10 Quirks and Traits of Malaysia and Malaysians
Malaysia, Truly Asia
During Merdeka (Independence), phrases like “proud to be Malaysian.” are commonly heard.
But what are we proud of and what makes us truly Malaysian? In a nutshell, it is our food, culture and language. Roti canai is quintessentially Malaysian and so is the suffix lah.
As our country celebrates its 57th year of independence from the British, let's look at some of the things that make people makes them proud to call themselves Malaysians.
When the common greeting among Malaysians is sudah makan? (have you eaten?) and people are willing to travel for hours just to get good food, you know you’re in the right place. Malaysia’s food is a melting pot consisting of Malay, Chinese and Indian influences in its cuisine. There are numerous mouthwatering delicacies ranging from asam laksa, roti canai to nasi lemak and char kuey teow. It is said that "When it comes to food, all conflicts and arguments are put aside."
When there are 3 races in a nation speaking 3 different languages, the interaction between people leads to formation of new words. Malaysians love learning words from other languages and knowing another's culture and history.
Don't be surprised to hear a Malay speaking Chinese fluently, or vice versa. Most Malaysians are bilingual or multilingual, making us a favourite among employers.
There is also a habit of adding suffix lah to a sentence. As Malaysians put it, using lah puts an extra oomph or emphasis to what one is saying. In a conversation, it is possible to use 4 different languages or dialects in the same sentence and yet still be understood by others.
3. Religious Diversity
“I get to celebrate and experience different festivals, and dress up in the traditional attire of the different races. It also means more holidays!”- Amelia John Selvarani
Visitors to Malaysia often comment on our religious diversity - people of different faiths and beliefs are able to live together harmoniously. Malaysia is a country where a church, mosque and temple can be located within the same locale or neighbourhood.
Growing up in this multi-racial and multi-religious environment, most Malaysians are mindful of their behaviour conduct to avoid offending friends of different faiths. For example, during the month of Ramadan where Muslims fast, it is only polite to avoid eating and drinking in front of Muslim friends; most would know not to serve beef to Hindus, etc.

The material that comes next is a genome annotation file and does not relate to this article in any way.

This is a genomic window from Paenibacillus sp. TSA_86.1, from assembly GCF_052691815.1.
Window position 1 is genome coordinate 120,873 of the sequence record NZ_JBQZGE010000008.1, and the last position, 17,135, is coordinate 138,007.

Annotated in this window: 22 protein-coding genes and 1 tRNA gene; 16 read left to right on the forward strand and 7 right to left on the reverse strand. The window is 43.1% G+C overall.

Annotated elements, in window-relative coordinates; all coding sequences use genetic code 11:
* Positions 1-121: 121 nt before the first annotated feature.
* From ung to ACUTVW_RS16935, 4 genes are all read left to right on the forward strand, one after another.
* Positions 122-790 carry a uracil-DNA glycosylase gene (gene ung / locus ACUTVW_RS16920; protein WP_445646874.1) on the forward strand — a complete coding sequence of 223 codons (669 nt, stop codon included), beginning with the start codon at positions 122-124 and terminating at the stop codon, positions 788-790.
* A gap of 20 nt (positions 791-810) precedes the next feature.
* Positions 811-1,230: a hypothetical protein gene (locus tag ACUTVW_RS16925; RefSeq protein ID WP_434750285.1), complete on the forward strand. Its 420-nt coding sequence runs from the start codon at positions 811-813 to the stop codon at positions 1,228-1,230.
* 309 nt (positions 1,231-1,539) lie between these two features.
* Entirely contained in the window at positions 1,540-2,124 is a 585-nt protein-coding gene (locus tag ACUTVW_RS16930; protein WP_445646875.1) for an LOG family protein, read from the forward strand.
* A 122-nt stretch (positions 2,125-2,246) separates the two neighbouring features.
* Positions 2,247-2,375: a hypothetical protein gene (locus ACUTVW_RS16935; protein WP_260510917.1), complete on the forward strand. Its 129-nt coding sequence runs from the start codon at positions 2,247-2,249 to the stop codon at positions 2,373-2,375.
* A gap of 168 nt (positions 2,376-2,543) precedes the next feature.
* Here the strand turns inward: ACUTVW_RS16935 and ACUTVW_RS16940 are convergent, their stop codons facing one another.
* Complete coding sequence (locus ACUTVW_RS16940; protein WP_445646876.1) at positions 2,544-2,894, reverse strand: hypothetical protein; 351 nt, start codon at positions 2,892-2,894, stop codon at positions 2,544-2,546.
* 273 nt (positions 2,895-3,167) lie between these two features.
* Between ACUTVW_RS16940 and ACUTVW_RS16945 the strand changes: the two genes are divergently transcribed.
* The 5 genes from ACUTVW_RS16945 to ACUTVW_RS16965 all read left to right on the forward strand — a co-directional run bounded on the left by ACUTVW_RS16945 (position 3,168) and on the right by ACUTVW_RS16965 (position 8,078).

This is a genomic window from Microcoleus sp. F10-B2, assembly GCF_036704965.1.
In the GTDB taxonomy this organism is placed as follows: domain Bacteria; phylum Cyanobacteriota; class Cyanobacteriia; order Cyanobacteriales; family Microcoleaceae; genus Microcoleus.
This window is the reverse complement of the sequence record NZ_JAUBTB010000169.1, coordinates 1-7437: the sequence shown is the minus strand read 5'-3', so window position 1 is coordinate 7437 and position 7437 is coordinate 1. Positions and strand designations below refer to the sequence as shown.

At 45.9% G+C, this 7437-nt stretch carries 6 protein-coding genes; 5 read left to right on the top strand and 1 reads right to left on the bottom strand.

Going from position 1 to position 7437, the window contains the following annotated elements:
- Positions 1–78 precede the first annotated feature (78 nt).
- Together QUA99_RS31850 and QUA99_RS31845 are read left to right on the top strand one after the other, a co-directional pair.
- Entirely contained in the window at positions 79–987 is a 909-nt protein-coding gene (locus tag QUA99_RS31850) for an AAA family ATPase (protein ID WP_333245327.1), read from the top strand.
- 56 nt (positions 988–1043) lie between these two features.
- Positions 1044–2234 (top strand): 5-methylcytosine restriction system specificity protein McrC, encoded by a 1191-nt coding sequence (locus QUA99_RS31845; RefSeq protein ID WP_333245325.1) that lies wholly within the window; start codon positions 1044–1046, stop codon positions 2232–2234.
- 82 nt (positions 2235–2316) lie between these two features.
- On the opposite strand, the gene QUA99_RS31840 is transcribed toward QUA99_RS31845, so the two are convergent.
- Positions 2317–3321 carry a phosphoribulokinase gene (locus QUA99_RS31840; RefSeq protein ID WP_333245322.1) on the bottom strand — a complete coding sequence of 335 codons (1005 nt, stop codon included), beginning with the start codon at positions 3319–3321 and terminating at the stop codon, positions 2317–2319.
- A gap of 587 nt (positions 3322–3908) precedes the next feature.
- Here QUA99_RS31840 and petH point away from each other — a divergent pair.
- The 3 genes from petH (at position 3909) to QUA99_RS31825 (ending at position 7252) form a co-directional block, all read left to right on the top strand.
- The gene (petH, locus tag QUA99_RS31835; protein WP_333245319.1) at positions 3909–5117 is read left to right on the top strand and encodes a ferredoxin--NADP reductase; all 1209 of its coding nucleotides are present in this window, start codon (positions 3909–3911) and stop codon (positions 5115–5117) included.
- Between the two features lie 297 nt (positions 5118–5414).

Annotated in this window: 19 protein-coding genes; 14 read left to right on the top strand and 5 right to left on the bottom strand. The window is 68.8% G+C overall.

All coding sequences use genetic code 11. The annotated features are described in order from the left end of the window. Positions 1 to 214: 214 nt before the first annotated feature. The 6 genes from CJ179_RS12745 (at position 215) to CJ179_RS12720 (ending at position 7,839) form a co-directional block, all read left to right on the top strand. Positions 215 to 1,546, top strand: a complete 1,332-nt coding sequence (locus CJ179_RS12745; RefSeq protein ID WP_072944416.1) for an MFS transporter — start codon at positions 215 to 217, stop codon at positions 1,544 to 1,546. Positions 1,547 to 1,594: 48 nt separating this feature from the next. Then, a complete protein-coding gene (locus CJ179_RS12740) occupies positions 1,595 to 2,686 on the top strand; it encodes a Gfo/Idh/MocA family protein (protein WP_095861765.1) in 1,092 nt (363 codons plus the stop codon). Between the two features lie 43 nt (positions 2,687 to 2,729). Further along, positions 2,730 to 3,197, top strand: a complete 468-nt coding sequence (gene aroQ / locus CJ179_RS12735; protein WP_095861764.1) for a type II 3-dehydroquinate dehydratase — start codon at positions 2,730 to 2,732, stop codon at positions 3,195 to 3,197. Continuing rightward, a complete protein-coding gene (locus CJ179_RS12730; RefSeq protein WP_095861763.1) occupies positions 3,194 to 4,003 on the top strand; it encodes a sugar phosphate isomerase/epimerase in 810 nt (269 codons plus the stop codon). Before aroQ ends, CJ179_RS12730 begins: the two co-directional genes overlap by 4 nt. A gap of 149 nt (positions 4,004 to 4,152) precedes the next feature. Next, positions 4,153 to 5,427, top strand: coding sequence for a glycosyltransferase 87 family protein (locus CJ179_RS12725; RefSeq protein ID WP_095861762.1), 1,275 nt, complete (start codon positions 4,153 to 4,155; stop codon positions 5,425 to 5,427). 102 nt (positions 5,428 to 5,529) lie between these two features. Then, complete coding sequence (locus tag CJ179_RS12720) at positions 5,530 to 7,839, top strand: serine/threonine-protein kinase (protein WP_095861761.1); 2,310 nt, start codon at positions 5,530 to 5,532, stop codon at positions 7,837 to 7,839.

These sensitivities to others’ religious beliefs is what makes religious diversity so interesting in Malaysia.
4. Modernly Traditional
Malaysia’s buildings and architecture are a mix of both traditional and modern. Kuala Lumpur, the capital of Malaysia, is known for the 2 iconic skysrapers - the Petronas Twin Towers. At the same time, KL’s streets remain peppered with well-preserved pre-war buildings that showcase it's history and culture - while moving forward, Malaysia has not forgotten its culture, heritage and history.
5. Our rich heritage
History is not limited to a boring subject we learn from textbooks - its influence is visible in multiple aspects of our daily lives. There are two Unesco World Heritage Cities in Malaysia; George Town in Penang and Malacca.
Over a period of time, the interaction between different cultures have fostered the formation of a new, combined one.
In Malaysia, strangers are addressed with a warm ‘auntie’ or ‘uncle’ or ‘kak’ and ‘makcik’. Most Malaysians are quick to smile and always eager to help a lost tourist, from the noodle seller to the taxi driver.
7. Malaysia's Stability and Peace
Malaysia's geographical location protects the country from most major natural disasters. It is located on a seismically stable plate which minimises the direct risk of earthquakes and volcanoes, is partially protected from tsunamis by surrounding landmasses, and is a rare target for typhoons due its strategic location outside tropical cyclone basins.
While people in other parts of the world live in uncertainty of natural disasters such as earthquakes and typhoons, Malaysia has long been shielded from catastrophes and conflicts. This makes it an attractive destination for investments and tourism.
8. Beautiful Scenery, Attractions and Destinations
Running the gamut from natural sites to historical sites to modern shopping malls, Malaysia has it all. For those who prefer natural scenery, in Sabah and Sarawak, there are pristine islands such as Pulau Sipadan and Pulau Gaya, while Mount Kinabalu, the tallest mountain in South-East Asia is a Unesco World Heritage Site. It’s also no secret that Malaysians are obsessed with shopping, as seen from the dozens of well-furbished shopping malls (and counting!) in the Klang Valley.
9. Our achievements
Few things can unite people like sports. When supporters and players come together, they put aside differences like race or beliefs.
Malaysia has many talents in various fields, from the acting chops of Datuk Michelle Yeoh to the squash prowess of Datuk Nicol Ann David.
10. Internationally Recognised
There is an increasing number of international events being hosted in Malaysia such as the Formula 1 in Sepang and the Redbull Air Race in Putrajaya.
Events such as the George Town Festival in Penang aimed to promote the humanities and arts in Malaysia to tourists while Floria Putrajaya has attracted millions of visitors.